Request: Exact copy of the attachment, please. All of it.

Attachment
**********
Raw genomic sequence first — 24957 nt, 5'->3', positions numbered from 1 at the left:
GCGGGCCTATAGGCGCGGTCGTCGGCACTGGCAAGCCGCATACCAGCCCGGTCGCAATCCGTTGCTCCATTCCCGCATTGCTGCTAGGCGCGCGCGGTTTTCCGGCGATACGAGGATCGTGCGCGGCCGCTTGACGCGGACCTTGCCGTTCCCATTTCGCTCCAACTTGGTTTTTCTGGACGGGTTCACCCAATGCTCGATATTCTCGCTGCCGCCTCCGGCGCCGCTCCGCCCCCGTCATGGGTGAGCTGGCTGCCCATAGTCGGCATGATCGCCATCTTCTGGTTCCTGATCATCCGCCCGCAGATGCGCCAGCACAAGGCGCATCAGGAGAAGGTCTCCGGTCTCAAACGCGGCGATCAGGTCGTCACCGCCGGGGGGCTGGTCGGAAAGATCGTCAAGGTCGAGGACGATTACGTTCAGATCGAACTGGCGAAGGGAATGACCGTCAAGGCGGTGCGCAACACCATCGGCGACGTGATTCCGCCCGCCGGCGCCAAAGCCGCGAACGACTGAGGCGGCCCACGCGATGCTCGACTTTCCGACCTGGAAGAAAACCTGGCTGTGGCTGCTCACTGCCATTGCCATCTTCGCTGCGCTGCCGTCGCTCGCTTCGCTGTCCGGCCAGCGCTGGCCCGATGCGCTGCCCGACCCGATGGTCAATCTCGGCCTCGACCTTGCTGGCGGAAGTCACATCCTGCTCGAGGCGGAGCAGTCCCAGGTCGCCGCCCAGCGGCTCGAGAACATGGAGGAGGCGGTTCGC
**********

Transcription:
Raw genomic sequence first — 24957 nt, 5'->3', positions numbered from 1 at the left:
GCGGGCCTATAGGCGCGGTCGTCGGCACTGGCAAGCCGCATACCAGCCCGGTCGCAATCCGTTGCTCCATTCCCGCATTGCTGCTAGGCGCGCGCGGTTTTCCGGCGATACGAGGATCGTGCGCGGCCGCTTGACGCGGACCTTGCCGTTCCCATTTCGCTCCAACTTGGTTTTTCTGGACGGGTTCACCCAATGCTCGATATTCTCGCTGCCGCCTCCGGCGCCGCTCCGCCCCCGTCATGGGTGAGCTGGCTGCCCATAGTCGGCATGATCGCCATCTTCTGGTTCCTGATCATCCGCCCGCAGATGCGCCAGCACAAGGCGCATCAGGAGAAGGTCTCCGGTCTCAAACGCGGCGATCAGGTCGTCACCGCCGGGGGGCTGGTCGGAAAGATCGTCAAGGTCGAGGACGATTACGTTCAGATCGAACTGGCGAAGGGAATGACCGTCAAGGCGGTGCGCAACACCATCGGCGACGTGATTCCGCCCGCCGGCGCCAAAGCCGCGAACGACTGAGGCGGCCCACGCGATGCTCGACTTTCCGACCTGGAAGAAAACCTGGCTGTGGCTGCTCACTGCCATTGCCATCTTCGCTGCGCTGCCGTCGCTCGCTTCGCTGTCCGGCCAGCGCTGGCCCGATGCGCTGCCCGACCCGATGGTCAATCTCGGCCTCGACCTTGCTGGCGGAAGTCACATCCTGCTCGAGGCGGAGCAGTCCCAGGTCGCCGCCCAGCGGCTCGAGAACATGGAGGAGGCGGTTCGC